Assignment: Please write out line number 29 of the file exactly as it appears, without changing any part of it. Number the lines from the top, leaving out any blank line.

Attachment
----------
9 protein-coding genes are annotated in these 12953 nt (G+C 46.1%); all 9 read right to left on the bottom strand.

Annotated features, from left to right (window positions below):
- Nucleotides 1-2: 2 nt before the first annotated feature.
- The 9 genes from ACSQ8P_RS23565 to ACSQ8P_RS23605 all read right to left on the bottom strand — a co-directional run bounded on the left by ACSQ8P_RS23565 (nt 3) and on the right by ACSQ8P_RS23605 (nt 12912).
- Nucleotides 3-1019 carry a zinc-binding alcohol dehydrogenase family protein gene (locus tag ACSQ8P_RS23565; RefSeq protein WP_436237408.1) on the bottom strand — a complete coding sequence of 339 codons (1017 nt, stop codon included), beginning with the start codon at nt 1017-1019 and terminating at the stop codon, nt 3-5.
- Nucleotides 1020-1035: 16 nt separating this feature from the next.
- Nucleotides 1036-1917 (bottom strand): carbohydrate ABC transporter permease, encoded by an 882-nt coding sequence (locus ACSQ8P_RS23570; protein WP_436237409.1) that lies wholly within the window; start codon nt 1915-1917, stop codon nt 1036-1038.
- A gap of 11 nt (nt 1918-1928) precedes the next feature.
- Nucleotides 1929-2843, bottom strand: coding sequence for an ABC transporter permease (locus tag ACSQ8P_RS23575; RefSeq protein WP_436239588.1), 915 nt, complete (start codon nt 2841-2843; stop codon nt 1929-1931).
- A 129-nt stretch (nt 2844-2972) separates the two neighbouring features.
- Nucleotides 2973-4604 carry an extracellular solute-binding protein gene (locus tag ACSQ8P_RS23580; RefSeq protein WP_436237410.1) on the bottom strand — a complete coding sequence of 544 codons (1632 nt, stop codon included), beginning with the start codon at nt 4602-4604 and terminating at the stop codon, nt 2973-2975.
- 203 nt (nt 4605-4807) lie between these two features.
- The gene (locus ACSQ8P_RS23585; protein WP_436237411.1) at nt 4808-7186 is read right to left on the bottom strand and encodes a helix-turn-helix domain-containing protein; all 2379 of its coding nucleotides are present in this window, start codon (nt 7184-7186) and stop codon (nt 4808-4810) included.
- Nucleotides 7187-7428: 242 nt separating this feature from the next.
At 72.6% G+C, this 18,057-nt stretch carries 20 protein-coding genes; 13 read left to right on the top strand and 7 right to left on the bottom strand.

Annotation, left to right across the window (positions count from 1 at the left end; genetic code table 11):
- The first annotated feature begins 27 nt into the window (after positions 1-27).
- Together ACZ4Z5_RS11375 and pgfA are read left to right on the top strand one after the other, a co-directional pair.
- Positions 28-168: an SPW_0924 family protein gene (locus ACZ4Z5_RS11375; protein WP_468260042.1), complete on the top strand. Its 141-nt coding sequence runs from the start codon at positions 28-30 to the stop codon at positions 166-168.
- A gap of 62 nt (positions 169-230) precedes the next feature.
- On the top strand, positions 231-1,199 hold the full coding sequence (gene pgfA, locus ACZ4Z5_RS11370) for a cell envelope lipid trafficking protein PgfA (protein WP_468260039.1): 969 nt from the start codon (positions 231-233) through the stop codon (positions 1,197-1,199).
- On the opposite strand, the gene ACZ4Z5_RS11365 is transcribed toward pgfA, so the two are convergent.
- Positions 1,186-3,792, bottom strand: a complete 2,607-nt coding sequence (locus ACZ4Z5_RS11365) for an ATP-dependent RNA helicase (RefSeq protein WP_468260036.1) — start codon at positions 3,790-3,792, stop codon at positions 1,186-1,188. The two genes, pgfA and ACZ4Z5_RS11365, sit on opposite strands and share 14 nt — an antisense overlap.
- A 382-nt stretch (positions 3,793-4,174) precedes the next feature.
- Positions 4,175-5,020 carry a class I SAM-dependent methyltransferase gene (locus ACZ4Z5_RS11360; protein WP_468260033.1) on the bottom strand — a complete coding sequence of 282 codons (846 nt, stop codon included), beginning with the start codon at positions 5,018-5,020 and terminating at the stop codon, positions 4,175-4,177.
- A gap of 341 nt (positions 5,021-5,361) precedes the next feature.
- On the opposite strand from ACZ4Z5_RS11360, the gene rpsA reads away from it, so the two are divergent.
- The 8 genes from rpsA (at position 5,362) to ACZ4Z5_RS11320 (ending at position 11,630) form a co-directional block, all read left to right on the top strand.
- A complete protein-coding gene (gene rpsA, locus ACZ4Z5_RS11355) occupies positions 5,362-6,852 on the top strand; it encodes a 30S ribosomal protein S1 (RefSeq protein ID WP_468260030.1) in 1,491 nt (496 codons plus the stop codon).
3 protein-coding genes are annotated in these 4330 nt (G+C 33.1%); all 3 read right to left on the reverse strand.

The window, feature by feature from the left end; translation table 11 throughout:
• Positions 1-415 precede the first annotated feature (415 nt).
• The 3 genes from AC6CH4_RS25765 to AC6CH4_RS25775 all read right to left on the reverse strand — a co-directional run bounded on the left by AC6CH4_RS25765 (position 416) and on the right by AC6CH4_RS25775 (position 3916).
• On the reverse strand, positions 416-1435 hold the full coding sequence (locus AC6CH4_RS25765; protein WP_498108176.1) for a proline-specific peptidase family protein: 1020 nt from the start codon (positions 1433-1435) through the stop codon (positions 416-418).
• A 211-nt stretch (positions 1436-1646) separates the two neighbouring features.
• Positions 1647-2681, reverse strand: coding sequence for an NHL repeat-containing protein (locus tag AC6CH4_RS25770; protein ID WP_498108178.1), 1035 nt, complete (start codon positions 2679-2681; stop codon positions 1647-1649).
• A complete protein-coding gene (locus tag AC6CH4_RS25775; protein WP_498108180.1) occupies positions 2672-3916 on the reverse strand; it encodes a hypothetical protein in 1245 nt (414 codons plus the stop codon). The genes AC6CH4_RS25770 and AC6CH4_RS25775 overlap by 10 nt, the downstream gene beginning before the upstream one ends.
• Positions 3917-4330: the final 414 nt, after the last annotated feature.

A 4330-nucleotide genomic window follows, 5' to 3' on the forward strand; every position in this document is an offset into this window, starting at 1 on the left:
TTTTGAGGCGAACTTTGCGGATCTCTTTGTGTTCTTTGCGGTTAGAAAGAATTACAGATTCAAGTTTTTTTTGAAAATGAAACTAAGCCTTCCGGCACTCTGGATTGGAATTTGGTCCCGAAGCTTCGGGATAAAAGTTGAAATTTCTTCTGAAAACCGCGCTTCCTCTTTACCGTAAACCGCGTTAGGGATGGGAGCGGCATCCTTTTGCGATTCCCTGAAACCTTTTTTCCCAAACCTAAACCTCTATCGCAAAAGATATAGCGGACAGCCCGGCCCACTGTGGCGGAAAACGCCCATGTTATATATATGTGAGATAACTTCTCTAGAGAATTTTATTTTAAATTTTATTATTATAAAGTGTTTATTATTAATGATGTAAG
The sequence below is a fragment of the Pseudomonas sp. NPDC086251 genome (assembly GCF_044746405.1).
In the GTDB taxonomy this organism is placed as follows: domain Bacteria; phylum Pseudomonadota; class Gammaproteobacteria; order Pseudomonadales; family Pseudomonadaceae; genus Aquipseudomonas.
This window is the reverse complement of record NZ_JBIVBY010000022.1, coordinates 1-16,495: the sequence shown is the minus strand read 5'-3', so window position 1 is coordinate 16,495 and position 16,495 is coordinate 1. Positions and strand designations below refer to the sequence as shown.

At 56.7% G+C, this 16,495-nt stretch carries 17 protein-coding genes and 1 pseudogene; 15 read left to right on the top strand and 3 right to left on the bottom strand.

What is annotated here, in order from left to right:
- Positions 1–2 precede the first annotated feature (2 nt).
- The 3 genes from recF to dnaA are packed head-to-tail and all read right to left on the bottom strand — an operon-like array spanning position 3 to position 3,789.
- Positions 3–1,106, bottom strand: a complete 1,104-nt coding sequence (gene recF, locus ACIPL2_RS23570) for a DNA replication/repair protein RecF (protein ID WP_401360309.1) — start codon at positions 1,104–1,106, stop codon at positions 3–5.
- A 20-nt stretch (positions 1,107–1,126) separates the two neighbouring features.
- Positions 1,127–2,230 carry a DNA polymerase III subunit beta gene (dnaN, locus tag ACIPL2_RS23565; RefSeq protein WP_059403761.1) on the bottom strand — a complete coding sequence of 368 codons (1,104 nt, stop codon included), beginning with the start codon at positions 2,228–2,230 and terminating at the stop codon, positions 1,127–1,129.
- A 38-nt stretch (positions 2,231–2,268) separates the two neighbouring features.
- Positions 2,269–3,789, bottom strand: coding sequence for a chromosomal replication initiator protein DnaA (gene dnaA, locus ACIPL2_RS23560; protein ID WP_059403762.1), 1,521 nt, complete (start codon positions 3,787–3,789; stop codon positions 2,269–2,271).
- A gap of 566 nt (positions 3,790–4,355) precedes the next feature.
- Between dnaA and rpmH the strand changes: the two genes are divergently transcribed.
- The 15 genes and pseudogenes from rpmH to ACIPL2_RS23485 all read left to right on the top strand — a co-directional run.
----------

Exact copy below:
- A complete protein-coding gene (gene rpsA, locus ACZ4Z5_RS11355) occupies positions 5,362-6,852 on the top strand; it encodes a 30S ribosomal protein S1 (RefSeq protein ID WP_468260030.1) in 1,491 nt (496 codons plus the stop codon).